Having cut out of work a little early for a Friday afternoon motorcycle ride through the country, Greg Lubianetzky instead found himself looking southward from under the covered front porch of his house on a ridge in Barrie's Letitia Heights as the thunder, lightning and rain began.
“We watched the storm start coming through the valley and it was just a horrid shade of this orangey green. It just looked menacing,” he recalled. “You could almost see the leading edge of it. ... And lightning, endless lightning.”
The power then cut out so Lubianetzky switched on his battery-powered radio to learn the shocking news that a tornado had just ripped through the city.
Stunned, he switched through other local stations and then Toronto stations only to hear the news repeated.
It was a late Friday afternoon — May 31, 1985.
Lubinesky, a reporter at what was then CKVR television, decided it was time to head back into work.
Having worked the early morning news shift at CKBB, Martin Vanderwoude was getting up from an afternoon nap at his Carolyn Street home in Allandale to find the power had gone out.
His first thought was his parents, so he hopped in his car and headed to the Minet’s Point area to check on them. But they weren’t home so he turned around following what turned out to be an eerie path home along Yonge Street.
“I saw this weird weather at my left,” he recalls.
Looking out the driver-side window, he saw debris flying high up in the air. And although he later learned he was travelling parallel to and in the opposite direction of the tornado only about a half-kilometre away, he never considered it might be a twister.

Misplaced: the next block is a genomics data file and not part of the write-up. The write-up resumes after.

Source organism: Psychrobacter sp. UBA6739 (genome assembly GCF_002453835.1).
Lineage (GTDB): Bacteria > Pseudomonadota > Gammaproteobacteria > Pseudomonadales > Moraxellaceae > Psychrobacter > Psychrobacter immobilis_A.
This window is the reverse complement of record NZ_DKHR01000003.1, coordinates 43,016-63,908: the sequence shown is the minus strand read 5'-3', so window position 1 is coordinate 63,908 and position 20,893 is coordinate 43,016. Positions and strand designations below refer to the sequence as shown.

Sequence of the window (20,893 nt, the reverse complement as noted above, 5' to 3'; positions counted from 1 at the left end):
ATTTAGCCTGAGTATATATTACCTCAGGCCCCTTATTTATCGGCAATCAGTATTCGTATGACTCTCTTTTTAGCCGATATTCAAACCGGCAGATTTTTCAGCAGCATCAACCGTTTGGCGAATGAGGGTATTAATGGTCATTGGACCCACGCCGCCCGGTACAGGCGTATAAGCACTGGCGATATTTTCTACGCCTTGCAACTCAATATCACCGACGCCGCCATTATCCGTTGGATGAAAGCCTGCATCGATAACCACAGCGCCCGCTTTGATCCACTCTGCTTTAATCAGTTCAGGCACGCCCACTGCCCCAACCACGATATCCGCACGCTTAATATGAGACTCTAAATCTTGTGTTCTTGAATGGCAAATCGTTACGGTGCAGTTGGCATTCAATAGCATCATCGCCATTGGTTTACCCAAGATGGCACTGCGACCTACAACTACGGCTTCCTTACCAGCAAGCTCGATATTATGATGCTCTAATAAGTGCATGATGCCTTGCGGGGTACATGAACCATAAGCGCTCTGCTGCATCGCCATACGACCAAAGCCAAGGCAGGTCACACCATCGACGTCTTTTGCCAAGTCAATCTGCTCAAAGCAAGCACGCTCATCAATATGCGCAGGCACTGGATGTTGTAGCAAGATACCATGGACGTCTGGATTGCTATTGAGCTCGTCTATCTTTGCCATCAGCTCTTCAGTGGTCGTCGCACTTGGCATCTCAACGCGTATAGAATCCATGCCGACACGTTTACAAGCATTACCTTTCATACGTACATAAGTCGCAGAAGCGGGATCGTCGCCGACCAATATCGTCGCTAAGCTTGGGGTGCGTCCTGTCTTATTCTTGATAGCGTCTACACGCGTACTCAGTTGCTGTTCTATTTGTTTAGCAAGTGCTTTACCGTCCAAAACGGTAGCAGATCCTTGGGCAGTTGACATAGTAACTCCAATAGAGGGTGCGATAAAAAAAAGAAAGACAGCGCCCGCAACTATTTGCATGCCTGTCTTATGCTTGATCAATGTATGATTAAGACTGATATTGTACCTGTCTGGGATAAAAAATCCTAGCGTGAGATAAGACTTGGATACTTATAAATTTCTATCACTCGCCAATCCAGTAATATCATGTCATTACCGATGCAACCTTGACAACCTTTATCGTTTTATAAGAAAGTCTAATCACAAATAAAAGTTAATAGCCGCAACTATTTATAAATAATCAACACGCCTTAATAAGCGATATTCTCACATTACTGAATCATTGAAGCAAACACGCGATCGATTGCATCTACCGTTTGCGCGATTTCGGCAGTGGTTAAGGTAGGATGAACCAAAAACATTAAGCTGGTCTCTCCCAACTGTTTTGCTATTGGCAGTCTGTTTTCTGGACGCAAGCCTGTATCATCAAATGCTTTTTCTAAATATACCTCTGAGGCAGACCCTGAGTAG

What hit Barrie, despite all its force and the massive devastation it caused, was not visible; the twister was shrouded in rain. The thunderstorm that produced the tornado brought an extreme rainfall, which wrapped around the actual tornado.
No one actually ever saw the twister itself.
“I was on the edge of it. I just thought this stuff is so high in the air, this is crazy,” he said. “It crossed Yonge Street behind me. I didn’t think, at the time, about a tornado.”
Heather Mount (now Malnick) had taken over the CKBB news desk at 2 p.m. As she looked out the large window of the Ferris Lane office onto Highway 400 a few hours later, she noticed the weather had become nasty.
“I could remember the sky turning a brownish colour,” she said. “I was starting to see bits of debris coming from the sky.”
She quickly ran through the station to alert everyone to head to the basement. She didn’t know what was coming, but she could see that it was no ordinary thunderstorm.
Soon the power was out and even though the station’s maintenance man got the generator working, the station had been knocked off the air.
Calls from the stringers came in first with reports of the damage and even deaths.
And the calls kept on coming.
Then confirmation from the weather office through the Broadcast News wire, powered by the generator, confirmed that a tornado had struck Barrie. She later learned a series of tornadoes skipped across central Ontario, killing four people before hitting ground and scraping a path from the southwest of the city, heading east across the city, claiming another eight lives, before finally going aloft.
But the first news of that deadly storm didn’t arrive until it was too late.